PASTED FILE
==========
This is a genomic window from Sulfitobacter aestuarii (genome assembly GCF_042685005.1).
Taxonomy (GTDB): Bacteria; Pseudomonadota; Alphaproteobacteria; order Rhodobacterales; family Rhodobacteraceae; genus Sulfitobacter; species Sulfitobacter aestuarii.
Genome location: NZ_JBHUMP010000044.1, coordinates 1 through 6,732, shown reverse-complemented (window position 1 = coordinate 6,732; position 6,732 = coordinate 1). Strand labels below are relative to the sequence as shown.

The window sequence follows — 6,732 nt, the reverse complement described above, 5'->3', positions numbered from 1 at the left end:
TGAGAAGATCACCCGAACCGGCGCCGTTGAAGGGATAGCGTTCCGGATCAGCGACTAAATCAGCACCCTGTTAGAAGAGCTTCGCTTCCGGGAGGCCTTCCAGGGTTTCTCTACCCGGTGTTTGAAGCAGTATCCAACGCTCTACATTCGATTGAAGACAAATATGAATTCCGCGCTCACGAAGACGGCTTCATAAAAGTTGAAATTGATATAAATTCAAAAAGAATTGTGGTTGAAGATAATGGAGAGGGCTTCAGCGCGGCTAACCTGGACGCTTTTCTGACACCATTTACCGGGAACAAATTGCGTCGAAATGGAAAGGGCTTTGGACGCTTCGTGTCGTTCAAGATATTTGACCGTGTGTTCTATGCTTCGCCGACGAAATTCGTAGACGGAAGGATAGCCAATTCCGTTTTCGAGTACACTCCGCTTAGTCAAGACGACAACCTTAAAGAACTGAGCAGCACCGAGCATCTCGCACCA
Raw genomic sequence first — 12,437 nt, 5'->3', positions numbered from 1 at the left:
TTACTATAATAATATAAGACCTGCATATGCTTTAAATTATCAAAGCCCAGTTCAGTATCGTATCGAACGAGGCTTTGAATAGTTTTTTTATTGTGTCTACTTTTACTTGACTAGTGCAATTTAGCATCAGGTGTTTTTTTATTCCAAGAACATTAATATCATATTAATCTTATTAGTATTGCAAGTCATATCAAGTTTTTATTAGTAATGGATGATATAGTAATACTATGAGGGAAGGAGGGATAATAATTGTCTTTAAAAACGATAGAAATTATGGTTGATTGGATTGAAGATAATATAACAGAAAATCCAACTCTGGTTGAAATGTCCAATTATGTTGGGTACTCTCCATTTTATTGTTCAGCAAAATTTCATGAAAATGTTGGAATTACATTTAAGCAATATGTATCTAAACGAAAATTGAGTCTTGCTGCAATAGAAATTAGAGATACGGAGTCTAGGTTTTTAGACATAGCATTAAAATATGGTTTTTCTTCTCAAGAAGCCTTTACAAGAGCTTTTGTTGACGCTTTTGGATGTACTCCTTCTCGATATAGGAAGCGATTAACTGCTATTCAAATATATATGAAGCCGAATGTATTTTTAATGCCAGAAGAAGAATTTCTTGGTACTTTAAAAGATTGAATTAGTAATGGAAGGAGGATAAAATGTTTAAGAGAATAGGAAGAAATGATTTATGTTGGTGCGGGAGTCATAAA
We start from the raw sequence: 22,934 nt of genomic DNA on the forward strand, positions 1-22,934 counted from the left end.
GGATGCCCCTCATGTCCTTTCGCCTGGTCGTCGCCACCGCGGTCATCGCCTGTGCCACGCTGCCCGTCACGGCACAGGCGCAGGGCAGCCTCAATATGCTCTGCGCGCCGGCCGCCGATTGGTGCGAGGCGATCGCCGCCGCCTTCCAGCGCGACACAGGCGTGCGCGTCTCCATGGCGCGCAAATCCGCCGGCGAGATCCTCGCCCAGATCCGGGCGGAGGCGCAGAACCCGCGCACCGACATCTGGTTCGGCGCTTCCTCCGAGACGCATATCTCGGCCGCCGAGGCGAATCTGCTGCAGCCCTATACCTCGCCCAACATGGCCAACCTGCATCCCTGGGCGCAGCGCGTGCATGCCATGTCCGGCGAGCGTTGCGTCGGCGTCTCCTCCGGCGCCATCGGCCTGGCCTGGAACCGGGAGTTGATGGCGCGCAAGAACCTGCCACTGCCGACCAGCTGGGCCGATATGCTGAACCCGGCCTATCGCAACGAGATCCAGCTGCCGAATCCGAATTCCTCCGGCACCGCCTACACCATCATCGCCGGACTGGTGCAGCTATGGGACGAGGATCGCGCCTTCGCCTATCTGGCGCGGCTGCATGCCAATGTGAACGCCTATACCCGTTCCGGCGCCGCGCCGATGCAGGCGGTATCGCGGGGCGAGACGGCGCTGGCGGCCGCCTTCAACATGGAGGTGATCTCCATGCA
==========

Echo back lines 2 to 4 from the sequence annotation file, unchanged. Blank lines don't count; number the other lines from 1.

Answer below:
Taxonomy (GTDB): Bacteria; Pseudomonadota; Alphaproteobacteria; order Rhodobacterales; family Rhodobacteraceae; genus Sulfitobacter; species Sulfitobacter aestuarii.
Genome location: NZ_JBHUMP010000044.1, coordinates 1 through 6,732, shown reverse-complemented (window position 1 = coordinate 6,732; position 6,732 = coordinate 1). Strand labels below are relative to the sequence as shown.

The window sequence follows — 6,732 nt, the reverse complement described above, 5'->3', positions numbered from 1 at the left end: